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Sketchy merger for Trump’s favorite foreign bank might hurt one country’s economy

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President Donald Trump’s favorite lender, Deutsche Bank, might be in trouble after years of sketchy business practices.

A recent Bloomberg report explained that after Deutsche Bank AG decided not to take over Commerzbank AG, both companies are searching for alternatives to solve their “pathetic returns.”

Benefits of the merger would not offset “additional execution risks, restructuring costs and capital requirements,” the company decided, according to two Bloomberg opinion columnists. They noted that from the beginning the merger looked like a risky and expensive idea that wouldn’t fix the “structural inefficiencies in German banking.” At the same time, it revealed the trading activities of the bank and sub-par profits from lending.

It’s unclear if most loans were as problematic as Trump’s, but the president was caught using grossly inflated appraisals for his properties to put up as collateral. In one case, Trump claimed his building was ten stories taller than it actually was, something the bank’s assessor could have verified by looking up at the building. In another, Trump grossly embellished the size of his winery.

In most cases, bank employees would be sent to verify the claims, but if that happened in this case, it wasn’t reflected in Trump’s financial documents. If other major customers got the same treatment, it could explain the company’s problem with anemic profits.

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“After multiple attempts at a reboot in recent years, Deutsche Bank will probably need to do the next stage of the restructuring on its own,” Bloomberg reported.

Huge job cuts (as high as 30,000 employees) added to the fears chief regulators had about the merger.

“While Germany may have full employment, and job losses in finance may attract less sympathy than other industries, the deal couldn’t work without unions on board and they were vigorously opposed at both banks,” the report explained.

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Meanwhile, back in the United States, Deutsche Bank is dealing with subpoenas for one of their biggest clients.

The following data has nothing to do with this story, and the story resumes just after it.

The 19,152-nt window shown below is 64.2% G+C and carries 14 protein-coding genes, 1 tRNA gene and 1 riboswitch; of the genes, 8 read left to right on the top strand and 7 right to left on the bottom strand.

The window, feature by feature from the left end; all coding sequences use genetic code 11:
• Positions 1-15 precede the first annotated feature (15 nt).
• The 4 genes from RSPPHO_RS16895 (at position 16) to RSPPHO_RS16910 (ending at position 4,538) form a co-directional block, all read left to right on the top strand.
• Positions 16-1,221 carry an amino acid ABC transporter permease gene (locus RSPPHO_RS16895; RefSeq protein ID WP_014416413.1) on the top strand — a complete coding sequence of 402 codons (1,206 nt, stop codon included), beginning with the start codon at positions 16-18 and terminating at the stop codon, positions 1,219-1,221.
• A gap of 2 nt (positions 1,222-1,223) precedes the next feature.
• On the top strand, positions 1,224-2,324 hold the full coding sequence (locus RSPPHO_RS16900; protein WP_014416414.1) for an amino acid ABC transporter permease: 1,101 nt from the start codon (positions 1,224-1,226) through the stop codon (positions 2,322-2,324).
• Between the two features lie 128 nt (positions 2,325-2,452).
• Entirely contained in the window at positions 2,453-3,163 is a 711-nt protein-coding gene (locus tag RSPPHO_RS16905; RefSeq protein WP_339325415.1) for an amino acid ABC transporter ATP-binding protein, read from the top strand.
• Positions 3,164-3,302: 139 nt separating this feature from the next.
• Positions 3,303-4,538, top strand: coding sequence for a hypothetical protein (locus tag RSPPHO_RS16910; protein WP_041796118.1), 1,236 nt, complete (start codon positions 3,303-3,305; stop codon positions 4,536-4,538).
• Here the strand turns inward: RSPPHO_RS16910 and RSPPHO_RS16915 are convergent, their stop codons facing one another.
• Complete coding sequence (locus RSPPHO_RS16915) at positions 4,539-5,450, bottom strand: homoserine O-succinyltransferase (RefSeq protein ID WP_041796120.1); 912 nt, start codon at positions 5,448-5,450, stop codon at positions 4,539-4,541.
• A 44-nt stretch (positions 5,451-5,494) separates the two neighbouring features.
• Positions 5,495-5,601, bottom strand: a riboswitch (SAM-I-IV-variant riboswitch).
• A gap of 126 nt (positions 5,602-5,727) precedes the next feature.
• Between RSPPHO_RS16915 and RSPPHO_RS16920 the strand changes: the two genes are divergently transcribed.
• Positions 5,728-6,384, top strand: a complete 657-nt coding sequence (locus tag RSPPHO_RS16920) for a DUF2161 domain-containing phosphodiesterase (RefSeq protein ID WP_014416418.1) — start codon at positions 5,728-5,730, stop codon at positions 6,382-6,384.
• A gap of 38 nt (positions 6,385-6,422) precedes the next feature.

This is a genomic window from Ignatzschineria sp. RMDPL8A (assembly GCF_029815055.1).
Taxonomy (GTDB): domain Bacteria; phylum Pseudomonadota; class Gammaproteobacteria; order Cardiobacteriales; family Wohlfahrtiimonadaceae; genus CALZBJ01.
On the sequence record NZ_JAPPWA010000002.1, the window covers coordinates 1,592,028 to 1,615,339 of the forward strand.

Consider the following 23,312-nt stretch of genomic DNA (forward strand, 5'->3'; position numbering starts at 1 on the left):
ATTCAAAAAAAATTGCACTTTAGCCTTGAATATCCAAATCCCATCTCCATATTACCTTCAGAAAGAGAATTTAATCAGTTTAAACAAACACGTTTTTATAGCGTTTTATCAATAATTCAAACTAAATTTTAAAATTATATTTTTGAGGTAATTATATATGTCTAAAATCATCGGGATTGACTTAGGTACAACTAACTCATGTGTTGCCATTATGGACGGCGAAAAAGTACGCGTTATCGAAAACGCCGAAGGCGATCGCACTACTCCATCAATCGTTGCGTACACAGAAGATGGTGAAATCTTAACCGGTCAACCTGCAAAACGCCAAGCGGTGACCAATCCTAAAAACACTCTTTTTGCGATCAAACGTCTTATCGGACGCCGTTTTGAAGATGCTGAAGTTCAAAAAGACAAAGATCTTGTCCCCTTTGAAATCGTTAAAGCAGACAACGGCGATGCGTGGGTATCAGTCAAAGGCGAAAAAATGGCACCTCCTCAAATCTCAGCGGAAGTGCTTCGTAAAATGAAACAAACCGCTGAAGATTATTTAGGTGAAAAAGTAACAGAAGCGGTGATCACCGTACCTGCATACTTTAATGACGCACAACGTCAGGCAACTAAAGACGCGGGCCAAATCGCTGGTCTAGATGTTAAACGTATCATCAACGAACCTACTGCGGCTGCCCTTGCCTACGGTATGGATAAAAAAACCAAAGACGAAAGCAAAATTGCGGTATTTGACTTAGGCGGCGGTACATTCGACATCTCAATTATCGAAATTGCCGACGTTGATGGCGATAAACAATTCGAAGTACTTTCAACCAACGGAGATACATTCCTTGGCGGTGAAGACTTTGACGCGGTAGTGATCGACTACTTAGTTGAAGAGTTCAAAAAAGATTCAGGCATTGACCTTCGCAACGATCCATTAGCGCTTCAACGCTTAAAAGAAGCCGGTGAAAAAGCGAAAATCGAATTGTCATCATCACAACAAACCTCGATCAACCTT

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Former Trump communications aide admits to hiring prostitutes

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President Donald Trump's former communications aide Jason Miller admitted to hiring prostitutes in 2015 and 2017, an exclusive report revealed Tuesday.

Mediaite broke the news that Miller had hired "multiple" prostitutes for sexual acts at massage parlors. The comments were part of a videotaped deposition, and Miller confessed that he was using the sexual services as recently as "a few months ago" from the deposition he gave on May 30.

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Trump believes white nationalism is a winning strategy — because Fox News tells him so

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Donald Trump thinks white nationalism is going to win him the 2020 election. This much is clear. Trump's racist Twitter rant on Sunday — in which he suggested that four nonwhite congresswomen, three of whom were born in the United States, are "originally" from somewhere else and should therefore "go back" — might have seemed at first like a spontaneous eruption of racist rage from the simmering bigot in the White House.

Soon, however, it became clear that this was strategic. Trump thinks it's a winning move to echo the claims of David Duke and other white nationalists who believe the United States is for white people. He justified his racism by saying that "many people agree with me," and by continuing to rave on Twitter about how the real purveyors of "racist hatred" are those who look askance at his embracing the rhetoric of Stormfront and the KKK.

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Judge boots Roger Stone off all major social media platforms in expansion of gag order

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Trump ally Roger Stone, who is due to be tried on multiple charges ranging from obstruction of justice to witness tampering later this year, got slapped this week with an expanded gag order that barred him from using all major social media platforms.

The Washington Post reports that Judge Amy Berman Jackson increased the scope of Stone's gag order and ordered him to stop communicating publicly through Twitter, Facebook and Instagram.

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